With this week's discussion of HPV vaccine, and the focus on "std" versus the opportunity to reduce the incidence of a highly prolific, contagious disease that also causes cancer and reduces fertility, shows us that "pro-life" people often (not always) tend to be pro-living a certain kind of life only crowd. HPV is transmitted by all skin to skin contact, and the strains in question regarding certain cancers are primarily transmitted through sex (location, it is an infection of keratinocytes which don't move)- but not entirely through sex- and is a public health scourge. The only reason morality comes into the discussion at all is due to the fact it can infect your genitals.
The greater the fear, the greater the dogma.... if women stop fearing sex, and obeying men in general, the very foundations upon which our society is built will fall apart. We cannot have that happen, can we?
If people want the vaccine to guard against cervical cancer, they can get it. However, since it is not a communicable disease in the manner of chicken pox, measles and such, it is not up to schools and/or government, and/or Mr. Perry to force people to have it or have it given to their underage daughters. (And Mr. Perry's "opt out" system was so difficult and broad that it amounted to a "no opt out" system in reality.) If you all, or any, want birth control funded, I suggest you get out your check books and write a check to Planned Parenthood. Or, perhaps, start your own charity or group to fund such things. Good luck with that. It worked for Margaret Sanger whom I don't admire for much except her ability to start an organization and not force taxpayers to pay for it.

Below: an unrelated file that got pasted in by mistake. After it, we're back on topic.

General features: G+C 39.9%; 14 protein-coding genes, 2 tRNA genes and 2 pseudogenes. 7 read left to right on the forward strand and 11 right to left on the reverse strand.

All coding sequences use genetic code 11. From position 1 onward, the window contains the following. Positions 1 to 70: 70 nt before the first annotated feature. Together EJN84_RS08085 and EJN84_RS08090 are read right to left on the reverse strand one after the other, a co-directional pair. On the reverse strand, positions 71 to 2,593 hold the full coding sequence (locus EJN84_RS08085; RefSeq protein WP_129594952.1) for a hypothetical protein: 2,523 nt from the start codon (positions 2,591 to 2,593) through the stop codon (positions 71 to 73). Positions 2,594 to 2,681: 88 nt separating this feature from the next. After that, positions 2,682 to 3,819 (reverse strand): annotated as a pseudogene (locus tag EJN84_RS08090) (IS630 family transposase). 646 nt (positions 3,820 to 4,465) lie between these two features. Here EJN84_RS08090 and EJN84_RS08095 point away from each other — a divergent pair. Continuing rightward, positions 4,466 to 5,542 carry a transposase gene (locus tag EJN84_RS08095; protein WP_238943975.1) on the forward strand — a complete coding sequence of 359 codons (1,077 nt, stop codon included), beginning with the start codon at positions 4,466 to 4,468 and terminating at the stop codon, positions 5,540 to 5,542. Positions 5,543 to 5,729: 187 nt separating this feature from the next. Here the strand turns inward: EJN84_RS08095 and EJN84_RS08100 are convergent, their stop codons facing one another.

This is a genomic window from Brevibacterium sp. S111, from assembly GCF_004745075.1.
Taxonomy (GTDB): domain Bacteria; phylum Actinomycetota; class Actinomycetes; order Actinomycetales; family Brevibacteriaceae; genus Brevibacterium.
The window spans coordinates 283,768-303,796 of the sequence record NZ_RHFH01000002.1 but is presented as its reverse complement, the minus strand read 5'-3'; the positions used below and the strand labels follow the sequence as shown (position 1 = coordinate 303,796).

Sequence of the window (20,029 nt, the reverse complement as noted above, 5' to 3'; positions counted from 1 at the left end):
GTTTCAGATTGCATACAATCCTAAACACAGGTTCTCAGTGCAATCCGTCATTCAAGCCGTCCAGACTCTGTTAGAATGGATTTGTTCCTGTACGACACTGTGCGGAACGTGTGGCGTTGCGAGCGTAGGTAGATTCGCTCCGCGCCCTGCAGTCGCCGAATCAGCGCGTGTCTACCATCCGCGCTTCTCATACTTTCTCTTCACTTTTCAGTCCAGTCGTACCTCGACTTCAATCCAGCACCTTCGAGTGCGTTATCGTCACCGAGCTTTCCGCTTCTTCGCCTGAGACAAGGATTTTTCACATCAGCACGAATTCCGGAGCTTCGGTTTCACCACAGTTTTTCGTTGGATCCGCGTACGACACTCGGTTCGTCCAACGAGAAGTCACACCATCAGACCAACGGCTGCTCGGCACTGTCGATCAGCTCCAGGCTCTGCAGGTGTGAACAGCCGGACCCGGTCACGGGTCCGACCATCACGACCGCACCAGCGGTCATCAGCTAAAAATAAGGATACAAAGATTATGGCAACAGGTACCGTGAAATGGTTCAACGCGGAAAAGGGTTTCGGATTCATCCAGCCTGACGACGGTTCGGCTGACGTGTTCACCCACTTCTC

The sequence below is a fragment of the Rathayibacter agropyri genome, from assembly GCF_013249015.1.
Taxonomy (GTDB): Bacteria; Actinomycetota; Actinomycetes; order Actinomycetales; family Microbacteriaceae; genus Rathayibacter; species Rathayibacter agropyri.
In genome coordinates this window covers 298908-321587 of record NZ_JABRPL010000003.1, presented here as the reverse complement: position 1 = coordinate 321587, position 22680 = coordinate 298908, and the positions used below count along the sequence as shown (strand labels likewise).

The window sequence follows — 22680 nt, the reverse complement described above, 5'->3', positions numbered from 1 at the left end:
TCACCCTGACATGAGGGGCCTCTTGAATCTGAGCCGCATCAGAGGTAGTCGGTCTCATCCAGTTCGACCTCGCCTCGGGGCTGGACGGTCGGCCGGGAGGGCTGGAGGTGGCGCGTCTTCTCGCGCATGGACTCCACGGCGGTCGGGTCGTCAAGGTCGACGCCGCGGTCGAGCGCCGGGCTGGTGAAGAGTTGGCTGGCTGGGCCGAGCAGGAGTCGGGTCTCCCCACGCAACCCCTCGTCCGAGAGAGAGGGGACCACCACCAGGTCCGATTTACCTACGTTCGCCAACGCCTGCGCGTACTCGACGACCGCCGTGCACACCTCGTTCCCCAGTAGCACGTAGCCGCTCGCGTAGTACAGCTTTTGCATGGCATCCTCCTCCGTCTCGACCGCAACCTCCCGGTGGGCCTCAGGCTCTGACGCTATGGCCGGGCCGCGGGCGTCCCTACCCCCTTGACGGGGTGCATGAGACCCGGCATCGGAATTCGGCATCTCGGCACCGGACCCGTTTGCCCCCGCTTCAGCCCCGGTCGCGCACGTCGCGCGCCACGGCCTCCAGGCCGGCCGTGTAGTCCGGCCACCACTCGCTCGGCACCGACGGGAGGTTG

HPV is spread by skin-to-skin contact — usually during vaginal, anal, or oral sex play.
From Michael Fumento’s article on the same subject. (This can be found at: http://fumento.com/disease/hpv.html)